Monday, May 11, 2009

Portsmouth Brewing Company

I lived in Dover, NH, a charming old mill town about a half hour from Portsmouth, for about a year back in 1996-97. In fact, that was the year that my annual top ten albums tradition—which has since grown to a top 40—was born. But, that's not relevant to what I'm writing about today.

The Portsmouth Brewing Company opened its doors in 1991, two years prior to the inception of Brown & Moran Brewing Company in Troy, NY, which is where my taste for micro-brewed beer began to develop. Prior to that, I considered it a treat when a bar had Samuel Adams on tap. I say that not to put down Sam Adams—I still think their Boston Lager is a quality selection, although I'm not a fan of most of their specialty brews—but because, having lived in Boston for the past 12 years, that particular beer is not difficult to find.

When I first visited the brewpub in the heart of downtown Portsmouth back in 1996, it was relatively young, as was my status as a "beer snob." So, when I say I was not particularly impressed with their offerings back then, I have to qualify that by saying I'm not really certain I gave them a fair shake—although I did make several visits. Also, at least 12 years have elapsed since I was last there, and they are now owned by Smuttynose Brewing, a development that I think has occurred since my New Hampshire days, although I'm not 100% sure of that.

So, when KJ and I went on a day trip to Portsmouth this past weekend, it seemed like the perfect opportunity to give this brewery a second chance. After spending a few hours wandering around one of the best small cities in New England, we stopped in for an early dinner. Since we couldn't really decide what kind of beer we were in the mood for, we opted for a sampler of approximately three ounces each of seven PBC and three Smuttynose offerings. The following were my impressions of each (listed in the order consumed):

Dirty Blonde: This is a fairly standard, light golden ale. It's definitely not my favorite style of beer, and this one did nothing to change my opinion. Grade: C-

Smuttynose Star Island Single: Smutty's newest brew, this is a very nice, lighter ale that is not lacking in body, and has a very subtle fruitiness to it. Of all the beers we had on this visit, this is the one that I would have most enjoyed drinking two or three of. Grade: B+

Smuttynose Old Brown Dog Ale: This is easily the weakest of the three Smuttynose offerings, a very bland, brown ale that wasn't nearly as full-bodied as advertised. Grade: D

Smuttynose Shoals Pale Ale: A very solid, English-style pale ale, with a nice flavorful body and just the right amount of hops bite. Grade: B

Bottle Rocket IPA: PBC's IPA is solid, but let's face it...IPAs to me are like pizza. Very few of them are bad, but when it comes to considering one truly exceptional, my standards are pretty high. Grade: C+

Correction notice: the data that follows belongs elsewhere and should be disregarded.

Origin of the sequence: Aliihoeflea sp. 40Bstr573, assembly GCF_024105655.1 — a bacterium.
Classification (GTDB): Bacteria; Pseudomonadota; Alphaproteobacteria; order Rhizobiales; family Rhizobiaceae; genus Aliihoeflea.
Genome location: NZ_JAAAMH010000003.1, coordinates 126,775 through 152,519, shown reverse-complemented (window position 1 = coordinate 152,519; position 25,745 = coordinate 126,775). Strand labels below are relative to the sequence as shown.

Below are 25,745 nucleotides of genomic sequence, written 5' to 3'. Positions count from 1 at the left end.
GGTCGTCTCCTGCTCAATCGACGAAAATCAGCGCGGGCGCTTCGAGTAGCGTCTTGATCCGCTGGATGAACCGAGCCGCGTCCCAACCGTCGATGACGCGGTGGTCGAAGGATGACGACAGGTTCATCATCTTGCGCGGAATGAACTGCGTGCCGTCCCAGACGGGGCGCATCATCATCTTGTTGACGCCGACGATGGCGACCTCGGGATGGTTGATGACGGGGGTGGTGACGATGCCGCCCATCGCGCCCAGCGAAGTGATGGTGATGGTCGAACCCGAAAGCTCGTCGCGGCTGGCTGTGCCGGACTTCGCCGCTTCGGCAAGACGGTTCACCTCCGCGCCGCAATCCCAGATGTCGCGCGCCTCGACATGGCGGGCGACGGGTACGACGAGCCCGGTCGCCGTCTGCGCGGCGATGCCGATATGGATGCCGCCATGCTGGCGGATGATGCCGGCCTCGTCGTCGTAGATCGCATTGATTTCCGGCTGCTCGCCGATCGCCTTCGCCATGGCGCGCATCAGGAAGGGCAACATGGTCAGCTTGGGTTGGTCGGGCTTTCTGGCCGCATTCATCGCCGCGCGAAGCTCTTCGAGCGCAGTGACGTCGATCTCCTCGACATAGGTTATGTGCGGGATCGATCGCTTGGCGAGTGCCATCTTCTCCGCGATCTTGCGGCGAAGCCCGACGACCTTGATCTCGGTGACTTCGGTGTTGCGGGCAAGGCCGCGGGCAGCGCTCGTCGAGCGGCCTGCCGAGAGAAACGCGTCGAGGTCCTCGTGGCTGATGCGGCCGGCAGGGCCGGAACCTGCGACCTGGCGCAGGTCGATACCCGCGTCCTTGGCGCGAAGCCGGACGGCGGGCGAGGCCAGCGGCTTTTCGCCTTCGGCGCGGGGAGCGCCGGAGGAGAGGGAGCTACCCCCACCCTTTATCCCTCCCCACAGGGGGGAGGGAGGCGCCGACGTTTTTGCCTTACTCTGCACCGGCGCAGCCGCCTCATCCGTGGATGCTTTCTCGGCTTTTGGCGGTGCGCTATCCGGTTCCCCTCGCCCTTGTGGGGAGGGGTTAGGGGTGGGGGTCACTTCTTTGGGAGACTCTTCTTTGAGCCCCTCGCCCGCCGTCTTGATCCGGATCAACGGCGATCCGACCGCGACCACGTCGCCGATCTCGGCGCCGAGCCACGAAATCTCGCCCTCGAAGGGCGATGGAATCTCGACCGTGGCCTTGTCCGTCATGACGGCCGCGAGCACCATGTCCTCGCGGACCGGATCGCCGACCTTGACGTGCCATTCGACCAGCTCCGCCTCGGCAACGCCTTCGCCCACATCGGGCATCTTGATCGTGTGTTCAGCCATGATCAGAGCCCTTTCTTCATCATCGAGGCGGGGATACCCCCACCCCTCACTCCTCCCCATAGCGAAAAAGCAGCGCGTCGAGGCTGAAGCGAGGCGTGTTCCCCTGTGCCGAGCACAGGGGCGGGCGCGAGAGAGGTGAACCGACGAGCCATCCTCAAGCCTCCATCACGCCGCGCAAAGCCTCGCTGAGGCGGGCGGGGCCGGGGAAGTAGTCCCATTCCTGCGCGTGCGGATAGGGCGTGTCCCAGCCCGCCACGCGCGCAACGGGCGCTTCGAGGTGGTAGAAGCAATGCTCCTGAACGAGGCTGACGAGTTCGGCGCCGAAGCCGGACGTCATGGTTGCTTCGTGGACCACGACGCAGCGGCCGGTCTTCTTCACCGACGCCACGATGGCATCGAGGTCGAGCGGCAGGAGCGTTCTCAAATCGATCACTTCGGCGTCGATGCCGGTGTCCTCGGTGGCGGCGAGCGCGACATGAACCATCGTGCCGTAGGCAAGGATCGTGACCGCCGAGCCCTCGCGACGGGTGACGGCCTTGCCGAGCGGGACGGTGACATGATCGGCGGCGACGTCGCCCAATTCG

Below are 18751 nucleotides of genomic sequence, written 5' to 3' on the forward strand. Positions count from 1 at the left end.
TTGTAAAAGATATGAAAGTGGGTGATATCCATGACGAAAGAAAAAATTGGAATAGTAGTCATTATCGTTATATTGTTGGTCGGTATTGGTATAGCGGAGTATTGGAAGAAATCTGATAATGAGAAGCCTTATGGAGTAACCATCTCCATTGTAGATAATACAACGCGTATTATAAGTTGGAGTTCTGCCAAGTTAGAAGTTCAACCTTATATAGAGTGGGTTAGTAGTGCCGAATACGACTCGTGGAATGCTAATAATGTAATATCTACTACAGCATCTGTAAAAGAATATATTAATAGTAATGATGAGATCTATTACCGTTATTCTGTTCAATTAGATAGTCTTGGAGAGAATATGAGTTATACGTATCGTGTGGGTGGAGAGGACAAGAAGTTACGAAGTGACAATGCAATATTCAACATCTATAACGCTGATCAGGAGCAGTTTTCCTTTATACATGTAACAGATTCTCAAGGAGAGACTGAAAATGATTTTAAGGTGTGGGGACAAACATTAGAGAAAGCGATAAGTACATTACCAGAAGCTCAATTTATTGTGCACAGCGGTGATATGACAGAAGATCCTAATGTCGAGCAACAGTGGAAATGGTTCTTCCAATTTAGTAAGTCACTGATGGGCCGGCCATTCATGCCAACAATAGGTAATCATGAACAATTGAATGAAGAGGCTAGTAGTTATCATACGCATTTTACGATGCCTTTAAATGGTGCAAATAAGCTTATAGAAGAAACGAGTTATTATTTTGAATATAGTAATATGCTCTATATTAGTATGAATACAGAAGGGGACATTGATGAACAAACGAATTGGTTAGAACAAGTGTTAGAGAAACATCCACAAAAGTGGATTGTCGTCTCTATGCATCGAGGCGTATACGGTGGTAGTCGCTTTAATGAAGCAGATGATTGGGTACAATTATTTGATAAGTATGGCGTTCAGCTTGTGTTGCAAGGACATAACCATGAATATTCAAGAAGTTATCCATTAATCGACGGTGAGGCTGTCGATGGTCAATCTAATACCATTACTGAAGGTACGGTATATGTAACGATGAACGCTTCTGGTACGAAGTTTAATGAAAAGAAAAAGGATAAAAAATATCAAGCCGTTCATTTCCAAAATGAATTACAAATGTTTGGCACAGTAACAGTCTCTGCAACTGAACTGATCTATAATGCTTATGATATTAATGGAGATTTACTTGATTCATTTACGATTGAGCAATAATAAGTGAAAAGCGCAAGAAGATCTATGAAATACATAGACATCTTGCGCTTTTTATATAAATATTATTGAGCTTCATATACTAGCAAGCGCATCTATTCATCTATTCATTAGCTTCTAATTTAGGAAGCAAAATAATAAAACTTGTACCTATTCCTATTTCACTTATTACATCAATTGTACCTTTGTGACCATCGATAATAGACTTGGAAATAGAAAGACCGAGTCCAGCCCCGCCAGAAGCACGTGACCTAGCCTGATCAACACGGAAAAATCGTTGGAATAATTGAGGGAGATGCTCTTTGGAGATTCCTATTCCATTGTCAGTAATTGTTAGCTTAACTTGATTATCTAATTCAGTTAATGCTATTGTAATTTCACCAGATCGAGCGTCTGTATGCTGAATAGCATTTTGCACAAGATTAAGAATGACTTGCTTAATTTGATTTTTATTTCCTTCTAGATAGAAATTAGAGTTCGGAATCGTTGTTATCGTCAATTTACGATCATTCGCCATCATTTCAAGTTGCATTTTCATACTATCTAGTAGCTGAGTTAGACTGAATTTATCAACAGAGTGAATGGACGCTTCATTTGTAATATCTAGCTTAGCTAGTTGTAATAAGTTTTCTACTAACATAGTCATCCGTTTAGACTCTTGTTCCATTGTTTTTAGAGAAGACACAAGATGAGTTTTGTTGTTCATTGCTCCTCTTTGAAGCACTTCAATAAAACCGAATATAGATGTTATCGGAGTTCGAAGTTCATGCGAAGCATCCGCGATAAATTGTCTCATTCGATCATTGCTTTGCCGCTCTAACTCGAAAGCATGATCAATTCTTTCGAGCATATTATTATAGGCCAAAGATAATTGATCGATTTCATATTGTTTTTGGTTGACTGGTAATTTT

Saison de Printemps: This is their current seasonal offering, a spring farmhouse-style ale as described by our waiter. I liked the sample, but when I ordered a full glass, I found myself less enamored with it. It tasted much stronger than it turned out to be, and with no pronounced hoppiness that could have given it a little more balance. When I discovered it was only 5.5%, I wondered why they only served it as a 12-ouncer. Grade: C+

WiezenBock: As is pretty standard for the style, this one is quite lacking in balance as well. However, at 7% ABV, that's a little more understandable. Still, I was not particularly impressed. Grade: C+

Wheat Wine: This one is quite interesting, brewed in the barley wine style, but with wheat, rather than, barley malt. At 11% ABV, it is the strongest brew I've had in quite some time, although we had hoped the 21st Century Schizoid Ale would approach that level. Grade: B-

Black Cat Stout: Yesterday was Mother's Day, and my mother always taught me if you don't have something nice to say, don't say it at all. That's all I have to say about this one.

Imperial Porter: A rich and strong porter, but I don't feel that its body measures up to the increased alcohol content, making it lose some of its porterish qualities. Grade: C

I have to admit that, although I definitely have considerable knowledge about craft-brewed beer, I don't really feel as though my palette has quite what it takes to be an actual beer critic. I don't recognize subtleties in flavor as well as I would need to in order to consider myself qualified for that kind of gig. In fact, a couple of minor details in the above mini-reviews probably were actually KJ's observations. Also, I've often thought that my taste buds have minds of their own, and are actually quite moody as well.

So, when I say that my return to the Portsmouth Brewing Company did nothing to change my previously held opinion of the place, I don't mean to discourage you from checking it out yourself. In fact, the food was excellent. I had a pulled pork sandwich that was as good as anything I've eaten at my two most frequented BBQ establishments in Boston: Blue Ribbon and Redbone's. KJ raved about her fried haddock sandwich as well, and seconded my opinion of the pulled pork. I, of course, wouldn't go anywhere near the haddock, as those of you who really know me won't be particularly surprised to hear.

I'll summarize by saying that there are definitely enough positives about the Portsmouth Brewing Company that make it worth the visit. If nothing else, enjoy the food, choose your favorite style from among the more common brews that they serve, and take in everything that this little New England port city has to offer.

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